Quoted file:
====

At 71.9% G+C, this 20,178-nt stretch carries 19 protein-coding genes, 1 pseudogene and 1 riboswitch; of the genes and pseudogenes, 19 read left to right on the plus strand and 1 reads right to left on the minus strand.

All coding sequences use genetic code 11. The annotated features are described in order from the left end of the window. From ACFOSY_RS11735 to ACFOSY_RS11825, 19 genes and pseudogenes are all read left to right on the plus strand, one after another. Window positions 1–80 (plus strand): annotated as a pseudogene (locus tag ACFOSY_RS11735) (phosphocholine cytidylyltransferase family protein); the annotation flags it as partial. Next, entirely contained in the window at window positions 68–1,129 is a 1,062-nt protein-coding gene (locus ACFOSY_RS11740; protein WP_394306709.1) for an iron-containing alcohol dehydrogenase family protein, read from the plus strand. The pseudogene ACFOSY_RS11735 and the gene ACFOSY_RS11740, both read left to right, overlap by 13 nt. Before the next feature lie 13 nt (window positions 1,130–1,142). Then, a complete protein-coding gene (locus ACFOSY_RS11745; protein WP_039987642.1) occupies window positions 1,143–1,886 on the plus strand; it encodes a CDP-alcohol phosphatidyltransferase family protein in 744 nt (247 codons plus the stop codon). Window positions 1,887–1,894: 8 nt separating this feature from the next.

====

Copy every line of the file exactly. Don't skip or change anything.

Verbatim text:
At 71.9% G+C, this 20,178-nt stretch carries 19 protein-coding genes, 1 pseudogene and 1 riboswitch; of the genes and pseudogenes, 19 read left to right on the plus strand and 1 reads right to left on the minus strand.

All coding sequences use genetic code 11. The annotated features are described in order from the left end of the window. From ACFOSY_RS11735 to ACFOSY_RS11825, 19 genes and pseudogenes are all read left to right on the plus strand, one after another. Window positions 1–80 (plus strand): annotated as a pseudogene (locus tag ACFOSY_RS11735) (phosphocholine cytidylyltransferase family protein); the annotation flags it as partial. Next, entirely contained in the window at window positions 68–1,129 is a 1,062-nt protein-coding gene (locus ACFOSY_RS11740; protein WP_394306709.1) for an iron-containing alcohol dehydrogenase family protein, read from the plus strand. The pseudogene ACFOSY_RS11735 and the gene ACFOSY_RS11740, both read left to right, overlap by 13 nt. Before the next feature lie 13 nt (window positions 1,130–1,142). Then, a complete protein-coding gene (locus ACFOSY_RS11745; protein WP_039987642.1) occupies window positions 1,143–1,886 on the plus strand; it encodes a CDP-alcohol phosphatidyltransferase family protein in 744 nt (247 codons plus the stop codon). Window positions 1,887–1,894: 8 nt separating this feature from the next.